Reclaiming My Calm

“Love, I’m out of deodorant.”

I heard this hideously annoying racket coming out of our hall bathroom, and then a full on crash as things started falling on the floor.  I rolled over in bed and covered my head with a pillow, trying to escape the misery.

This was last Tuesday.  At five in the morning.

“I’m out of toothpaste, too.  And that blue Crest rinse.”  I could hear him rifling through his basket of crap, totally oblivious to the early hour.

“Can’t you be quiet?  And turn the light off.”

“But I need my stuff.”

“Making a mess in the bathroom isn’t going to make it any better, shit isn’t going to magically appear.  Just stop it please.  Use my stuff.”

“But I like my own stuff.  Can you go out today and get me some things?”

“Why do you do this?”

“I forgot.”

“For the love of God, just be quiet and turn off the light.”  With that I rolled over again, signaling that I was done with the discussion.  He kissed me goodbye and left for work.  After that I couldn’t fall back to sleep.  Thanks to him, it was time to get up, and damn it, I really needed a few extra hours.

Obviously there was an expectation; his expectation that I would go out on that day and get whatever he needed.  I already had so much to do, being two days before a holiday; and I was really struggling physically.  I didn’t appreciate one more thing, a detour that would take away from everything else I had to do.

You may be wondering what this is all about, because on the surface it really doesn’t seem like a big deal.  Let me explain.  My husband and I use separate bathrooms.   I claimed my rightful place in our spacious master the day we moved in; he is relegated to our hall bath, with significantly less counter space.   Because of this separation, I don’t keep tabs on his personal items.  And it’s fair to say that in general, I have enough to keep track of when it comes to our household.  I do all the shopping, cleaning, finances, etc., everything to do with the management of our house I take care of.  I am also managing life with an illness, so I need to cut corners and keep things efficient as much as possible.  I shouldn’t have to keep track of a grown man’s stuff.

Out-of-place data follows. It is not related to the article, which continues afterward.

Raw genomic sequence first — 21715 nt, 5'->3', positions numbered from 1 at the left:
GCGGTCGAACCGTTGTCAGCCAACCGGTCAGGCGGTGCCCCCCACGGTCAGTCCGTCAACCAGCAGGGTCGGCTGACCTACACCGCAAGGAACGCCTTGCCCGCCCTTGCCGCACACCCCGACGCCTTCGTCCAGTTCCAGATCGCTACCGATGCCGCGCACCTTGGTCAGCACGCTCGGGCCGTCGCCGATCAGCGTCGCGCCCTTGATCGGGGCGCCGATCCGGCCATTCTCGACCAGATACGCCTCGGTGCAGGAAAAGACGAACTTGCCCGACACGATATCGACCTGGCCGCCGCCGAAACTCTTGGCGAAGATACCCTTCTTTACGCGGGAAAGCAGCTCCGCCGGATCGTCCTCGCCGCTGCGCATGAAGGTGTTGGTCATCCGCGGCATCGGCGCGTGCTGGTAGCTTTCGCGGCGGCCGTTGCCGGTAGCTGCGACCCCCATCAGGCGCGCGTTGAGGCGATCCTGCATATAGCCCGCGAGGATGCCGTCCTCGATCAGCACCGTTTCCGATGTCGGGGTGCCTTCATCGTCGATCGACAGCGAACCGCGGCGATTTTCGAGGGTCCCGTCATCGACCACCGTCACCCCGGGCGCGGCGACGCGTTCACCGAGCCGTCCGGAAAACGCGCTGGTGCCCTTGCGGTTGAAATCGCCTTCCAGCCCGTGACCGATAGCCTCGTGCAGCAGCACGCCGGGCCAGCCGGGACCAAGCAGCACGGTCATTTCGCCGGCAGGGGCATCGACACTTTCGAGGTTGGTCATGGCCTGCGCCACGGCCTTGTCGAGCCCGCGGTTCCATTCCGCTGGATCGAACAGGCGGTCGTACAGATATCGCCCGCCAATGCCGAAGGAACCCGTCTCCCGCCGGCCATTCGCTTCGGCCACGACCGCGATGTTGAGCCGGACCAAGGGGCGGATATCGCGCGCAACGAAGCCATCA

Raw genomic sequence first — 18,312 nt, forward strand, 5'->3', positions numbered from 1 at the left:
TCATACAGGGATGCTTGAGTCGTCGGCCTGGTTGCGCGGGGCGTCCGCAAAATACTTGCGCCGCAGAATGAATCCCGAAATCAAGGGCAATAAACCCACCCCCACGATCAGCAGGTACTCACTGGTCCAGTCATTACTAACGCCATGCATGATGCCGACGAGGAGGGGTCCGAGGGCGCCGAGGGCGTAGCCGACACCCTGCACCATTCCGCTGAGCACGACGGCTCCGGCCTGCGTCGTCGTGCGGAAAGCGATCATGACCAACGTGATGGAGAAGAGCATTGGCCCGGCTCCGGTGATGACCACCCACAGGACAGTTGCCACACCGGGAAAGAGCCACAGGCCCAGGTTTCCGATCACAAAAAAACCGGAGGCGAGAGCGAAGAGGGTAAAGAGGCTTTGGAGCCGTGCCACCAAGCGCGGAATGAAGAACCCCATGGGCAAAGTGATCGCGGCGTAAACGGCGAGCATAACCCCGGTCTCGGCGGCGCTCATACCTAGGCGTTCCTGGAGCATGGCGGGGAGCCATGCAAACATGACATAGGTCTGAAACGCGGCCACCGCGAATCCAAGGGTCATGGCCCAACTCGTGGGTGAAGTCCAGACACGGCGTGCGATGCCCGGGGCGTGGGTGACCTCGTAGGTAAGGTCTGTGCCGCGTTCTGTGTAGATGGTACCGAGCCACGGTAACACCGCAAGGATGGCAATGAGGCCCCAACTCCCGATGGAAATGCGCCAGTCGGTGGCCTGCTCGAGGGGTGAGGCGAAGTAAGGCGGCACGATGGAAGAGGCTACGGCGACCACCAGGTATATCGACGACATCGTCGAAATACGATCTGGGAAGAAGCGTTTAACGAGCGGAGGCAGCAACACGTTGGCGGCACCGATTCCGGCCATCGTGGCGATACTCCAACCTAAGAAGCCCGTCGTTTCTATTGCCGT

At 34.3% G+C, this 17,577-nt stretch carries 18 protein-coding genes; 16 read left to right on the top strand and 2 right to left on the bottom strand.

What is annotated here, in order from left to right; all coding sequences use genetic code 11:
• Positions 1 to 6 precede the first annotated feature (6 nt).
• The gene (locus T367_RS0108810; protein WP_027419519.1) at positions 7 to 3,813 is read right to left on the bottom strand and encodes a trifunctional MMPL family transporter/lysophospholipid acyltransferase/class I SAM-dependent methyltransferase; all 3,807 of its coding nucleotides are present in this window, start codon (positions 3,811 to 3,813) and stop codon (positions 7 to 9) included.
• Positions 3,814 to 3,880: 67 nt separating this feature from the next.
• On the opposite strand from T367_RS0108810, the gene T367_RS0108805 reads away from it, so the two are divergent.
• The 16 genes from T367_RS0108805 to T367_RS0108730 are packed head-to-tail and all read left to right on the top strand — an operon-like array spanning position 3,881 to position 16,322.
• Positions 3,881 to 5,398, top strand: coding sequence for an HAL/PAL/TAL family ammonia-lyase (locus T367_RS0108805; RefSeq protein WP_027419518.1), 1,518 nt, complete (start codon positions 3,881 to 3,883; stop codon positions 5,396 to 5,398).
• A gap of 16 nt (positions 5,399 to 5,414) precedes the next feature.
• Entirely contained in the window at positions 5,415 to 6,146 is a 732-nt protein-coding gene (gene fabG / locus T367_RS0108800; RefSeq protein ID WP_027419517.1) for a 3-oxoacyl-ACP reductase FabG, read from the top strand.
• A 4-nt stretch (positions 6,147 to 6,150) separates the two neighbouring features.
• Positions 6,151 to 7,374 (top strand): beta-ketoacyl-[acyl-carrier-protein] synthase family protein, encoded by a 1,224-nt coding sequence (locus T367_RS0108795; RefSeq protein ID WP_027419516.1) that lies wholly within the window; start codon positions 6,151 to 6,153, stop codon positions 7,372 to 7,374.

Having lupus is a complicated reality.  It demands things of me that most people don’t have to think about.  I have to plan my errands carefully.  When I have energy, I run two, three, even four errands in the same day; I have to anticipate days when I will not be well enough to go out and get things done.  I even got into the habit of buying two of everything at a time for him, to make things easier.